Washington Public University was founded in Seattle in 1861 with the support of the Washington State Administration. By the number of students (about 43 thousand) and the operating expenses and budget for research (7,200 million dollars, 2012).) is the largest in the northwestern United States. The budget is replenished with private donations, state funding, and the university is also the largest recipient of federal funding among public universities and the second among public and private universities. As of 2008, eight graduates of the University of Washington have been awarded the Nobel Prize. In the academic ranking of universities in the world, it takes 16th place (2008) and the level of education in it is comparable to the best universities from the prestigious “Ivy League”.The university’s medical school is one of the leading in the world. The library system is the 18th largest in the United States and contains 7.5 million items, including more than 2 million prints. The Research Libraries Association assigns it high ratings year after year, from fifth to fifteenth nationwide. With regard to electronic publications, due to their high cost, the university joined the consortium along with 37 other university libraries, so that all members of the consortium receive the right to share electronic books.The University of Washington hosts the Research Channel, which aims to disseminate research findings from educational and scientific institutions. Teachers speak to students in the library every day, talking about the subject and method of scientific research. The idea of Research Commons from the University of California at Los Angeles extended to the University of Washington and was embodied as Digital Commons – an open space, comfortable and high-tech, with convenient access to all library resources and stimulating scientific thought.
Library named after Suzzalo and Allen were visited by employees of the State Public Library for Science and Technology of Russia Ya.L. Shreiberg, V.S. Lekomtsev, K.Yu. Volkova and M.V. Goncharov. A meeting was held with Michael Biggins (Michael Biggins), head of the Slavic and East European department of the library, professor of Slavic languages and Slavic literature. Surprisingly, at the University of Washington, in such a seemingly remote corner of the United States, the Slavic languages (Russian, Ukrainian, Croatian, Serbian, Bulgarian, Czech, Polish, Romanian and Slovenian) and the languages of the Baltic peoples are being actively studied.
The diploma of language proficiency improves the qualifications of specialists who plan to work in the field of jurisprudence, international relations, administrative law and public policy, medicine, education, journalism, fine arts and cinema. The Slavic section of the library is correspondingly strong. The university has a center for Slavic, East European and Eurasian Studies, whose specialists have the highest professional level, participate in the work of the Association for Slavic, East European and Eurasian Studies (Association for Slavic, East European, and Eurasian Studies, formerly American Association for the Advancement of Slavic Studies).It was very important to visit the University of Washington in order to establish new contacts and tell about the achievements of Russian libraries.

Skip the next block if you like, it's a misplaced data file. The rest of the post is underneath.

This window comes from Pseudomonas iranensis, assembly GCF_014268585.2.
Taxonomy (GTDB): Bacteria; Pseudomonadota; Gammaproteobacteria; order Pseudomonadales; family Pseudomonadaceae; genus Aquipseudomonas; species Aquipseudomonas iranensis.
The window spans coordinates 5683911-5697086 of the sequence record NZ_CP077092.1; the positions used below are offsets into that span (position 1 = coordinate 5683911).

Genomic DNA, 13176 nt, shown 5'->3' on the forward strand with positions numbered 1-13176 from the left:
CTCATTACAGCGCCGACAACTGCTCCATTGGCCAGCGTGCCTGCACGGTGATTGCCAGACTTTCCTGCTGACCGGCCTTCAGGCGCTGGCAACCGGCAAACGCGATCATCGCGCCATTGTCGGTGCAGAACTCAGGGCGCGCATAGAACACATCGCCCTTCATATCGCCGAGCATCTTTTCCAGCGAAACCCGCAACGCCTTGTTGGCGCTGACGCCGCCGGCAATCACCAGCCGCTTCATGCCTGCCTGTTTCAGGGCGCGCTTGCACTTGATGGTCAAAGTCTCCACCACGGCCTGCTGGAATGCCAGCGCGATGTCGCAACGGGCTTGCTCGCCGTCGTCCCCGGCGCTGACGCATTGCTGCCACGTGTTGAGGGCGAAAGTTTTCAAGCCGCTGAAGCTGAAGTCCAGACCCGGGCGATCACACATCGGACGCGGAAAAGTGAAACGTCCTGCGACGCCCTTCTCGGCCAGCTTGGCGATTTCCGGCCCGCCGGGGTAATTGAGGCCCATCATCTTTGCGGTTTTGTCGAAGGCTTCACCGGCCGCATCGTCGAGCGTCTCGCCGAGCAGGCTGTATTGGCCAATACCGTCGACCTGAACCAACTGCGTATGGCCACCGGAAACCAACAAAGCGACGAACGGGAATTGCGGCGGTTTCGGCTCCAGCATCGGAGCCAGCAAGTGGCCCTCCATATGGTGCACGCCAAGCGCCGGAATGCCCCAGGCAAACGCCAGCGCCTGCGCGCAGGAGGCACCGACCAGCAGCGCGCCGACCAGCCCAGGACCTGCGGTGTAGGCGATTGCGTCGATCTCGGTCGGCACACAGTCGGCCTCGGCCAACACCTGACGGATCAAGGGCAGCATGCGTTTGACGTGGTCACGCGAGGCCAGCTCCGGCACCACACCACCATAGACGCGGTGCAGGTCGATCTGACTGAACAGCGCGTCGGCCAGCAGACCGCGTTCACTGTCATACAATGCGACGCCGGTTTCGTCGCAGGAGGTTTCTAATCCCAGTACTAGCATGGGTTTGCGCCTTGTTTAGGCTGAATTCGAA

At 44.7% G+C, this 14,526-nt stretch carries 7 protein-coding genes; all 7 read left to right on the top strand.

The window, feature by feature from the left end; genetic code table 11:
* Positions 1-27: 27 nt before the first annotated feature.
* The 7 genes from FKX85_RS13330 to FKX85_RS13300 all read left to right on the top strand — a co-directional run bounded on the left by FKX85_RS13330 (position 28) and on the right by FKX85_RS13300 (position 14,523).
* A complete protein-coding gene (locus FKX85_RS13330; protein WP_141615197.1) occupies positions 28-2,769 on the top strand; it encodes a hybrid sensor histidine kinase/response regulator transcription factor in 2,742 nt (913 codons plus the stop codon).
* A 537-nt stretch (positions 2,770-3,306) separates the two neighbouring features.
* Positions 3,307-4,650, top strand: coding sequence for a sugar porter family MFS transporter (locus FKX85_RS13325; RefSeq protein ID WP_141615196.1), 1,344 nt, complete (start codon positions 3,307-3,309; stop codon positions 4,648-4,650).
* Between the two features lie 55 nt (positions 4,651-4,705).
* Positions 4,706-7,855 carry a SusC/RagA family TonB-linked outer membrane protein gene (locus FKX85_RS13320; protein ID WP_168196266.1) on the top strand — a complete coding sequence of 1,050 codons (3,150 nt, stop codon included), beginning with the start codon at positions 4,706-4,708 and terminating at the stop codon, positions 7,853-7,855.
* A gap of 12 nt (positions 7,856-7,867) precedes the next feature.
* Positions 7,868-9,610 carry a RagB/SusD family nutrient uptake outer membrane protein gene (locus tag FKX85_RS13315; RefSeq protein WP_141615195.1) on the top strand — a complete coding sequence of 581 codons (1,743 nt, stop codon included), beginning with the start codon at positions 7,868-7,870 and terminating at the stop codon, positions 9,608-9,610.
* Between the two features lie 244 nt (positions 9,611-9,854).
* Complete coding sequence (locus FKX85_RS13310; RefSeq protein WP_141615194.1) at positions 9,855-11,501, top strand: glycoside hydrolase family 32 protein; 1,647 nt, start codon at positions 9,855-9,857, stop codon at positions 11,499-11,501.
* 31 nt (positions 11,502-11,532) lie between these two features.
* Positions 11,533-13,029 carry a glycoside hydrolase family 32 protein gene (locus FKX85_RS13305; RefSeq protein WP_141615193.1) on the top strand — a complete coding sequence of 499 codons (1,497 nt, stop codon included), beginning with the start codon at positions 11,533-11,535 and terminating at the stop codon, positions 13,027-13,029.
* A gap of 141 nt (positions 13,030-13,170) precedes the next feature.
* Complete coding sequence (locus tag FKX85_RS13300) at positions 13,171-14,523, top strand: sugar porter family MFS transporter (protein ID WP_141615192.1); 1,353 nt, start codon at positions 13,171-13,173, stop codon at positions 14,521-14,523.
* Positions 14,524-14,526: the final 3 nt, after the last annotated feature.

We look forward to the participation of representatives of the Slavic department of the university in our international conferences and other events.
During the participation of the delegation of the Russian National Public Library for Science and Technology in the annual professional library and information events “Librarianship, Information Systems and Education in the USA”, all participants of this program improved their qualifications, established new professional contacts, exchanged experiences with their American colleagues, -information technologies in our countries.
One of the main results of the trip can be considered the successful presentation of the report “New projects of Russian libraries to support modern education” by Director General of the Russian National Public Library for Science and Technology Y.L. Shreiberg. at the second session of the workshop. Leading American universities and libraries gained insight into Russian library projects and their successes. New professional contacts were established. All participants who successfully completed the continuing education program as part of Library Information Systems and Education in the United States of America received educational certificates from the American Councils for International Education and the International Library, Information and Analysis Center, indicating advanced training.A number of information materials were received covering the activities of the largest libraries, universities, institutions and companies in the United States. During meetings, conversations, negotiations with leading specialists of the library, information and educational profile, the possibilities of joint organization of round tables, seminars at the Conference “Crimea” and other events held by the State Public Library for Science and Technology of Russia were discussed. Information letters and invitations to the international conference “Crimea-2013”, discs with materials from the conference “Crimea-2012”, brochures and other printed and electronic publications of the Russian National Public Library for Science and Technology, materials reflecting the history and development of Russian science were distributed.The results of the trip were reported by the Director General of the Russian National Public Library for Science and Technology at the Academic Council.